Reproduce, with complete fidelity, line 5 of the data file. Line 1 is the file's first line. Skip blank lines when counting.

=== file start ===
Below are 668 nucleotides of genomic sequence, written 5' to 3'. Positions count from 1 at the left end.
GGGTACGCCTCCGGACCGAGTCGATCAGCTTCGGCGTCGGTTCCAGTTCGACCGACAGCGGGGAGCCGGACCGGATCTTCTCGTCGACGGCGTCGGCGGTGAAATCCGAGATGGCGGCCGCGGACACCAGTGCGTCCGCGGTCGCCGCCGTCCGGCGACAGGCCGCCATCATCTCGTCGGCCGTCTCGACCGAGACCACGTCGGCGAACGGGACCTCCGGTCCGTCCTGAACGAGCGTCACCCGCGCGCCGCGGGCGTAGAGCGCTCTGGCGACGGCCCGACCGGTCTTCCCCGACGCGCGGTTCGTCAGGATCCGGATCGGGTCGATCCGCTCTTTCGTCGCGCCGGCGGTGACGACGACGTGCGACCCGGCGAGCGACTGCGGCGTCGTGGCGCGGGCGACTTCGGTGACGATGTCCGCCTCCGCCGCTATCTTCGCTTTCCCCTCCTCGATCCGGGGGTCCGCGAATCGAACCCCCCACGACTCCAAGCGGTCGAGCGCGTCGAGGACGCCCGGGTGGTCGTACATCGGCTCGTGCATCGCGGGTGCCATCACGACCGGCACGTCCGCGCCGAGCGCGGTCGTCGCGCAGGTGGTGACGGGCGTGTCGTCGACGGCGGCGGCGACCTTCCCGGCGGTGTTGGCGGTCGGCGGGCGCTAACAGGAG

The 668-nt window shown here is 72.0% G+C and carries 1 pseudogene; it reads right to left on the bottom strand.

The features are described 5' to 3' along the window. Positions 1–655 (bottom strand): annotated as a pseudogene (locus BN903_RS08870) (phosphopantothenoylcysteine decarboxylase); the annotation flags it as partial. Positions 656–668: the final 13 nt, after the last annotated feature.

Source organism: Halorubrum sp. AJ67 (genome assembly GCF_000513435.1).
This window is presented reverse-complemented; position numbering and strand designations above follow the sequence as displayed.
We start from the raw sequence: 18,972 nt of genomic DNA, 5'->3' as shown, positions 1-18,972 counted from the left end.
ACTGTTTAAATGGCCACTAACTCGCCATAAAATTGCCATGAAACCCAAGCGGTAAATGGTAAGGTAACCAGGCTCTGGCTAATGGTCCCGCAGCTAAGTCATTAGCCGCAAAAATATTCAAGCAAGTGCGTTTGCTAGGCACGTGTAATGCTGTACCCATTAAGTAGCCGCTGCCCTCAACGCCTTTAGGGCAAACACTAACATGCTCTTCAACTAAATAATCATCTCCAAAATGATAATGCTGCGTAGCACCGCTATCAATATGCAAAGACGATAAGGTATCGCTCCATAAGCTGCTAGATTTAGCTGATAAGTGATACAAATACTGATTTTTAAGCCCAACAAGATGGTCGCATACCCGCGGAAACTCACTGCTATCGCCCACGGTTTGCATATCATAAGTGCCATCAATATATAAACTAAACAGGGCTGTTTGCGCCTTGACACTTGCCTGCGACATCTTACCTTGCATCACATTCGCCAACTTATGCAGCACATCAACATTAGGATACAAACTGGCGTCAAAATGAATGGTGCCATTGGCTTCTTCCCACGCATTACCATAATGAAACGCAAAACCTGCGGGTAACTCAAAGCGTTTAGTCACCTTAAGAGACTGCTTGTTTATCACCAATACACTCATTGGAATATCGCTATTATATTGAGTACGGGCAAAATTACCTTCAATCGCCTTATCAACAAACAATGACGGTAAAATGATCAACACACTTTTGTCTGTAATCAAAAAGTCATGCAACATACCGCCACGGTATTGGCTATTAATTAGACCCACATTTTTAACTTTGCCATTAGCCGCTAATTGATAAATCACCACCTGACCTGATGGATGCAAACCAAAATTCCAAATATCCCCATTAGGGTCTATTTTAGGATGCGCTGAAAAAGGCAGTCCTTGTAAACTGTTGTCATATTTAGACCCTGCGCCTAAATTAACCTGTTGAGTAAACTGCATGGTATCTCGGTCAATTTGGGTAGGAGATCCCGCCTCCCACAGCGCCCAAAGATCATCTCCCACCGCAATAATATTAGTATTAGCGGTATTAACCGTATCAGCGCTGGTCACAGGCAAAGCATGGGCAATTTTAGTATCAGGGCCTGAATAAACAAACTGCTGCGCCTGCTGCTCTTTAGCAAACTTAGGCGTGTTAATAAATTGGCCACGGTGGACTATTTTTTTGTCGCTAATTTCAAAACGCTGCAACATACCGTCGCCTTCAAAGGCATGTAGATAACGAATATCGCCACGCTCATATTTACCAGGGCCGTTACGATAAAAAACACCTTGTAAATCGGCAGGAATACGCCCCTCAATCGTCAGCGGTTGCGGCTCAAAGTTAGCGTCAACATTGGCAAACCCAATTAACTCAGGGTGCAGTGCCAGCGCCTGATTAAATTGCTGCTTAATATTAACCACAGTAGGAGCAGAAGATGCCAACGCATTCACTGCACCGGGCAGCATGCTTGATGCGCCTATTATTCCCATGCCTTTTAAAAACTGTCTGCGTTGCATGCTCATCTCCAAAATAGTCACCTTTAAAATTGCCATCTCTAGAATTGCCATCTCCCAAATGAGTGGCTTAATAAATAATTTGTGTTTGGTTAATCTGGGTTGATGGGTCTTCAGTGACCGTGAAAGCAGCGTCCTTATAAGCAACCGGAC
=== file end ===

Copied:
Source organism: Halorubrum sp. AJ67 (genome assembly GCF_000513435.1).